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The calm before the storm

By Margaret Yang, CMC Markets

In Focus: Yellen’s Jackson Hole speech

The spotlight will once again swivels towards the speech from Federal Reserve Chairperson,  Janet Yellen – at the Jackson Hole Symposium on Friday morning. This is the big event that the markets anticipated, and it has the potential to create waves within the calmness that has prevailed throughout this month.

The previous statements from other Federal members dropped little clues of decisive information with regard to the timing of the next rate hike. However, two months of strong Non-farm numbers, together with beating new home sales has led the market to believe that Yellen will probably take a more hawkish stand in this meeting.

The implied probability of a 25bps rate hike, according to the future and options market, has risen from 22% to 32% a week ago. Yet it also shows that the market is not fully prepared for a September rate hike, and thus any ‘hawkish surprise’ could dampen the fragile sentiment that will potentially lead to panic selling. If that happens, a dramatic increase in the likelihood of a rate hike will push the dollar index higher, expounding the weakness in commodities. British pound, Japanese yen, Euro and Chinese yuan are also susceptible to heightening volatilities in the coming weeks.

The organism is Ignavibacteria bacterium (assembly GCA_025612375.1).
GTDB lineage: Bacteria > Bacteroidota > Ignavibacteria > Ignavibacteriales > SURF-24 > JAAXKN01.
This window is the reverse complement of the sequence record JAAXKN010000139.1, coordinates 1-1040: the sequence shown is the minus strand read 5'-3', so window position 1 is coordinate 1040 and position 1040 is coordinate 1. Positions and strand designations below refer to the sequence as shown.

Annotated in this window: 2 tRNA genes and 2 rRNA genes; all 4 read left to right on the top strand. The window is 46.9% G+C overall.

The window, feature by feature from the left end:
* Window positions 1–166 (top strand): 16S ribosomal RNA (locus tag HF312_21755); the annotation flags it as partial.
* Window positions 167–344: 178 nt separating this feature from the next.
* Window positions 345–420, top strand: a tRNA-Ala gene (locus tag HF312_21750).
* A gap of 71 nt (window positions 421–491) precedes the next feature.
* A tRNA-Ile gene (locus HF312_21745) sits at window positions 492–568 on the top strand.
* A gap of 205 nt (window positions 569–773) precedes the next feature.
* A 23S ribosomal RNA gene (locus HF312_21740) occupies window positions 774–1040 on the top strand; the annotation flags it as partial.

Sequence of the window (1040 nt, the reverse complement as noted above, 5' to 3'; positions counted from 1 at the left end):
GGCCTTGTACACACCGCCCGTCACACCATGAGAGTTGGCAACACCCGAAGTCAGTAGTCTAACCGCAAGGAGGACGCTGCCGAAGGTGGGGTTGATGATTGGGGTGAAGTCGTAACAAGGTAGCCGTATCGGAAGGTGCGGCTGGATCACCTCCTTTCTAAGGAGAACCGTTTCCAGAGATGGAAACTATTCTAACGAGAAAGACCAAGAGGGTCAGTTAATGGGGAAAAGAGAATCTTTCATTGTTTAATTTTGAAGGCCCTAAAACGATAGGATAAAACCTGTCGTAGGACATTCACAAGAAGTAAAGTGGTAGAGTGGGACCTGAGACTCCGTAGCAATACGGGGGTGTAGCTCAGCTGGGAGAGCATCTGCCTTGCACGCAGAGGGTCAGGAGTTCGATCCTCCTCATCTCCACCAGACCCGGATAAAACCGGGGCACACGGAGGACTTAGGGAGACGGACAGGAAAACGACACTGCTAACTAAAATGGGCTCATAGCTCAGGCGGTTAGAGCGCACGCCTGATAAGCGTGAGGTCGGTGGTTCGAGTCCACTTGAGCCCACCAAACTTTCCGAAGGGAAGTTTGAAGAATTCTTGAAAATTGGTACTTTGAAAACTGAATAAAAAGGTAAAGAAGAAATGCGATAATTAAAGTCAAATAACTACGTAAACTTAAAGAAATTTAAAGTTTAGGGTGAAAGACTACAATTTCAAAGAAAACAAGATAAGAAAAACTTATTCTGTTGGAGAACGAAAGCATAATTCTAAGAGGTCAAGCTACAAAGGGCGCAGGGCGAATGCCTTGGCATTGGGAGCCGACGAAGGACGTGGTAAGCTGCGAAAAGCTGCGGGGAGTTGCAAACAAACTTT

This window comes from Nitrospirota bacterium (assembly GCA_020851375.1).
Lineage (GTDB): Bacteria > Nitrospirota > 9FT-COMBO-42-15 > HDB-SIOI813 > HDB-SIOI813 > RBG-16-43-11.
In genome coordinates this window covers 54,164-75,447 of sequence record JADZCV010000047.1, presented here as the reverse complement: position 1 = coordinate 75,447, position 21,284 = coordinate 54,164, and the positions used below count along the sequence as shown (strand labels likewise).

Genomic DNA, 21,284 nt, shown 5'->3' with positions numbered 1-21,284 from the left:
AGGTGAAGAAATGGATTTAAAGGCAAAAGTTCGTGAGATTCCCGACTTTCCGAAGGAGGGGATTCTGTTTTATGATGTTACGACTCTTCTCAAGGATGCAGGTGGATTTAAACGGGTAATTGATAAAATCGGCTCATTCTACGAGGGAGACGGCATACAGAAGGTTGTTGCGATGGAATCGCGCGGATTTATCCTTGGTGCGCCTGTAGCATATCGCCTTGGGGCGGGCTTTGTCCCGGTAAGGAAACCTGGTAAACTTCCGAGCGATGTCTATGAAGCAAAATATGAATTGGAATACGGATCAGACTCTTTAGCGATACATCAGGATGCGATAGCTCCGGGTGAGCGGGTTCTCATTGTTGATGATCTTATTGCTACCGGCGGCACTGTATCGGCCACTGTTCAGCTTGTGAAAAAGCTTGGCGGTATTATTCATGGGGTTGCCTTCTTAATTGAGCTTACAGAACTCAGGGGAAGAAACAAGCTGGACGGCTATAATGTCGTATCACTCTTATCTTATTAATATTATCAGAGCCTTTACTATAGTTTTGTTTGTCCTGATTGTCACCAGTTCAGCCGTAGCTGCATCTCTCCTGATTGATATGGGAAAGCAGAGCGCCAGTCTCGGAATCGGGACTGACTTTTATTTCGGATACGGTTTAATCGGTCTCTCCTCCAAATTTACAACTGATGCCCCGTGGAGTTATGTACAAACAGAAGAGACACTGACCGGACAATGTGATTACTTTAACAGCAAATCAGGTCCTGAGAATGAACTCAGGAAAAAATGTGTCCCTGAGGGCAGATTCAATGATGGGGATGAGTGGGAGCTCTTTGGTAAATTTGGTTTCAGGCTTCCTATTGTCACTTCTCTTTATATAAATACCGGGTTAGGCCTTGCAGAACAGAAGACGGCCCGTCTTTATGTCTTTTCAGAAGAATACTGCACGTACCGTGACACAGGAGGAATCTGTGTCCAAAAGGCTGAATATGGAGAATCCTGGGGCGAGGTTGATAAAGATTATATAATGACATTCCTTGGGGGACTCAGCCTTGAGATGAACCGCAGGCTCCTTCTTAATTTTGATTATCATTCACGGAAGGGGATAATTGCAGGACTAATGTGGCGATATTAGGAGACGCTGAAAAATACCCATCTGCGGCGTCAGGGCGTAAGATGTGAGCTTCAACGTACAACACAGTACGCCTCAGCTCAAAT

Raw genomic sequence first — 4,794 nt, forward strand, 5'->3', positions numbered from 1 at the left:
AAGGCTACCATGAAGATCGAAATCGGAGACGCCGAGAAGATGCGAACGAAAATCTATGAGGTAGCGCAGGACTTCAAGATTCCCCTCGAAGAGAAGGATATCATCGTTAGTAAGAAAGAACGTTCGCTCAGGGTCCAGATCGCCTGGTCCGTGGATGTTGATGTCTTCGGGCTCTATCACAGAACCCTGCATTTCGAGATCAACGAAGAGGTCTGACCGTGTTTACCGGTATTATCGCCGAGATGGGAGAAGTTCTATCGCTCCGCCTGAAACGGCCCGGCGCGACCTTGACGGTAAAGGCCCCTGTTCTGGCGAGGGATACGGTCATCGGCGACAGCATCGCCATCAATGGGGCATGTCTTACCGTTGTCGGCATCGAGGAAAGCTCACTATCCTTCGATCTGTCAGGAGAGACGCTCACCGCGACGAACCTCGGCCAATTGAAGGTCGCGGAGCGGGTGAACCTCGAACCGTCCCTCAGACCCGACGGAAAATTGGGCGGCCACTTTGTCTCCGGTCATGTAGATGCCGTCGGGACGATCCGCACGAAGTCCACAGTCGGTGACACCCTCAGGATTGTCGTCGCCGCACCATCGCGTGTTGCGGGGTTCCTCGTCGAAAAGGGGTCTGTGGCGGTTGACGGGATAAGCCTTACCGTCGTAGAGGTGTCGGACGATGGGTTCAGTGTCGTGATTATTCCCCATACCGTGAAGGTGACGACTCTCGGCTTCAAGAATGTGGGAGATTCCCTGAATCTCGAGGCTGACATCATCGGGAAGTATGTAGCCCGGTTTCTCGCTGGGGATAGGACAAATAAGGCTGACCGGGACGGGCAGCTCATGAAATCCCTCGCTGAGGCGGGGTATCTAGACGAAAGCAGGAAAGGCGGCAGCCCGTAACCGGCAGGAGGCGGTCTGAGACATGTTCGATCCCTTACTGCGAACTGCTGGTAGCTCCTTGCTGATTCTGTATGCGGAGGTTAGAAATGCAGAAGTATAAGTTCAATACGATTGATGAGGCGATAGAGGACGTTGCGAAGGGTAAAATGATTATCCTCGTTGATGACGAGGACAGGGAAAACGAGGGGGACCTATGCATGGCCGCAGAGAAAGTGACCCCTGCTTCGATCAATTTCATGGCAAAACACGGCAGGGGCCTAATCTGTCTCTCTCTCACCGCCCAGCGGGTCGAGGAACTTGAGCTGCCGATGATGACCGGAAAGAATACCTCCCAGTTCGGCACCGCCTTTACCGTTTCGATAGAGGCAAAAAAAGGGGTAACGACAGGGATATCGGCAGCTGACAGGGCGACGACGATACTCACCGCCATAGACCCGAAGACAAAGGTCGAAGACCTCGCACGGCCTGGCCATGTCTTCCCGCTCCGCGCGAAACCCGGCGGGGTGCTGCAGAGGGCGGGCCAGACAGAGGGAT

Momentum fades in equities

Hang Seng index failed to break through a key resistance level of 23,200 and has consolidated following its remarkable 28% rally from February this year.  Indian’s Nifty 50 index has gone through a similar rally too, and it has been ranging at 8,600 area. This has already persisted for a month and is the highest level attained in more than a year. US equities were also trading at a multi-year high, both in terms of index level and valuation.

While less risk-taking activities ahead of Jackson Hole meeting could explain part of the cautious sentiment, yet the question begs – how much upside do the markets have from here?

Momentum is fading along with trading volumes. On the backdrop slumping commodities, weak demand and overcapacity in emerging economies, sentiment has become more fragile and susceptible to any form of shocks. These shocks include the likes of the Federal’s rate normalization path, the US election and rising political and financial risks in overseas markets.


Margaret Yang Yan, CFA, is a market analyst for CMC Markets Singapore.